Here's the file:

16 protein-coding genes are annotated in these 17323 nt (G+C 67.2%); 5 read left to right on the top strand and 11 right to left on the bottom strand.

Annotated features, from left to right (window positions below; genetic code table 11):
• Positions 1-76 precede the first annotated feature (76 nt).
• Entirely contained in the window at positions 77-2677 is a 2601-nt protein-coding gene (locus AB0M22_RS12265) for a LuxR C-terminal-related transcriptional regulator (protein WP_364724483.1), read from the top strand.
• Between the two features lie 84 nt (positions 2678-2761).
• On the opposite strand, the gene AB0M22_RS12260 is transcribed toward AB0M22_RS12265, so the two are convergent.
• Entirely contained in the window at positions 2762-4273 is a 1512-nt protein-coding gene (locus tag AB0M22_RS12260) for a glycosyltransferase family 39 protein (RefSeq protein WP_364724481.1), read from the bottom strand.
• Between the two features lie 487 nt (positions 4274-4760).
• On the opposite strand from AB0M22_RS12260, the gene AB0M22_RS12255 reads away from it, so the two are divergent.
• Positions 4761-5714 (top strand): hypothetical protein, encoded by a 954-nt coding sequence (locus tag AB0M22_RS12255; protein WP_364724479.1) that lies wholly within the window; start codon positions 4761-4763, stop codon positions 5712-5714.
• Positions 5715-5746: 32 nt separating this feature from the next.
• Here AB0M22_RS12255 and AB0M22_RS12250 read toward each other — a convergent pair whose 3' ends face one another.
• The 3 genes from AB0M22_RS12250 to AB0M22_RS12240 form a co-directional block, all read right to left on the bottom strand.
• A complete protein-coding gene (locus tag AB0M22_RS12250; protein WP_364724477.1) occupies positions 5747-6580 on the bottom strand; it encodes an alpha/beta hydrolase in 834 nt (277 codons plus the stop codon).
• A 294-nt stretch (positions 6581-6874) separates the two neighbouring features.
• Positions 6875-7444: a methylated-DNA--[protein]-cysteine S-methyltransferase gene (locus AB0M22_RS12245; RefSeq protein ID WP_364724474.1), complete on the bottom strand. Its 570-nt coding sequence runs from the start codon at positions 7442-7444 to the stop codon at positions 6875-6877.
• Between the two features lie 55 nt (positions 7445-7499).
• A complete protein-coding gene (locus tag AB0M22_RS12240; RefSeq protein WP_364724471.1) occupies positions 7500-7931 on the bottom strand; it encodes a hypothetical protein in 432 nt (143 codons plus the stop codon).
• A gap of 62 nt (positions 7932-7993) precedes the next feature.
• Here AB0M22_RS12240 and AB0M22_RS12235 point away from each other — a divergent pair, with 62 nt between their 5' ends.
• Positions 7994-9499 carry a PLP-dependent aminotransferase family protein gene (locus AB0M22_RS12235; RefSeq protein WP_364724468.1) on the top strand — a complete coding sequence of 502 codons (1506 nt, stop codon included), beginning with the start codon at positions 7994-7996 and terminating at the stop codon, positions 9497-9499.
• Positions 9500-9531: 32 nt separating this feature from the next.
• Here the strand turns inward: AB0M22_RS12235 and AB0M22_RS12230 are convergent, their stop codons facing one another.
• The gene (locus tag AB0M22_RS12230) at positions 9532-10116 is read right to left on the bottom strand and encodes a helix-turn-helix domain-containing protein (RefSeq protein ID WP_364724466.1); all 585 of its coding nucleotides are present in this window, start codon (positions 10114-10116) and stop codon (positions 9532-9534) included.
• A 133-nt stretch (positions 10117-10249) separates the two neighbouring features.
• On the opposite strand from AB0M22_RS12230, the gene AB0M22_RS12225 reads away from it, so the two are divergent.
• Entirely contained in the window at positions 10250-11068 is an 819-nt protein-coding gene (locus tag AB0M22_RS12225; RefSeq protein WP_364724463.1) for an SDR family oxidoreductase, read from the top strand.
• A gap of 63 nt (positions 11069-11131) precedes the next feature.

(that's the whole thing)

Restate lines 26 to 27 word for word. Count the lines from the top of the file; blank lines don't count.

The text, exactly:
• On the opposite strand from AB0M22_RS12230, the gene AB0M22_RS12225 reads away from it, so the two are divergent.
• Entirely contained in the window at positions 10250-11068 is an 819-nt protein-coding gene (locus tag AB0M22_RS12225; RefSeq protein WP_364724463.1) for an SDR family oxidoreductase, read from the top strand.